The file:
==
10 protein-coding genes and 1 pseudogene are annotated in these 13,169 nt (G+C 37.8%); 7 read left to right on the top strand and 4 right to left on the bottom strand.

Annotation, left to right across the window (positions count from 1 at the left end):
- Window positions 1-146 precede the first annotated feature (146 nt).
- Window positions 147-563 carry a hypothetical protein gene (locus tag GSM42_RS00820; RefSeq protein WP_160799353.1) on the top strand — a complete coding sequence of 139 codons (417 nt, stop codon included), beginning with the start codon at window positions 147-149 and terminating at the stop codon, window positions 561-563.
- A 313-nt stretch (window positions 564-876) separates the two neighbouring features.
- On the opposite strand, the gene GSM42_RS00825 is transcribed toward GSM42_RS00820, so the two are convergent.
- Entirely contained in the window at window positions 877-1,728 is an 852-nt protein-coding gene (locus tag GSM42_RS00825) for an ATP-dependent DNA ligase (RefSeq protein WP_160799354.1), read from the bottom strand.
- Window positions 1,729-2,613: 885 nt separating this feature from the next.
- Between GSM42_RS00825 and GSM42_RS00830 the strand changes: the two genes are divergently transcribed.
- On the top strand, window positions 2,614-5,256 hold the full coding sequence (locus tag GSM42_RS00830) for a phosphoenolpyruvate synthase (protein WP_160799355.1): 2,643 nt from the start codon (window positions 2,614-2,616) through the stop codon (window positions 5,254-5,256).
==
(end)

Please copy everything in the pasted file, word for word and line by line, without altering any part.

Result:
10 protein-coding genes and 1 pseudogene are annotated in these 13,169 nt (G+C 37.8%); 7 read left to right on the top strand and 4 right to left on the bottom strand.

Annotation, left to right across the window (positions count from 1 at the left end):
- Window positions 1-146 precede the first annotated feature (146 nt).
- Window positions 147-563 carry a hypothetical protein gene (locus tag GSM42_RS00820; RefSeq protein WP_160799353.1) on the top strand — a complete coding sequence of 139 codons (417 nt, stop codon included), beginning with the start codon at window positions 147-149 and terminating at the stop codon, window positions 561-563.
- A 313-nt stretch (window positions 564-876) separates the two neighbouring features.
- On the opposite strand, the gene GSM42_RS00825 is transcribed toward GSM42_RS00820, so the two are convergent.
- Entirely contained in the window at window positions 877-1,728 is an 852-nt protein-coding gene (locus tag GSM42_RS00825) for an ATP-dependent DNA ligase (RefSeq protein WP_160799354.1), read from the bottom strand.
- Window positions 1,729-2,613: 885 nt separating this feature from the next.
- Between GSM42_RS00825 and GSM42_RS00830 the strand changes: the two genes are divergently transcribed.
- On the top strand, window positions 2,614-5,256 hold the full coding sequence (locus tag GSM42_RS00830) for a phosphoenolpyruvate synthase (protein WP_160799355.1): 2,643 nt from the start codon (window positions 2,614-2,616) through the stop codon (window positions 5,254-5,256).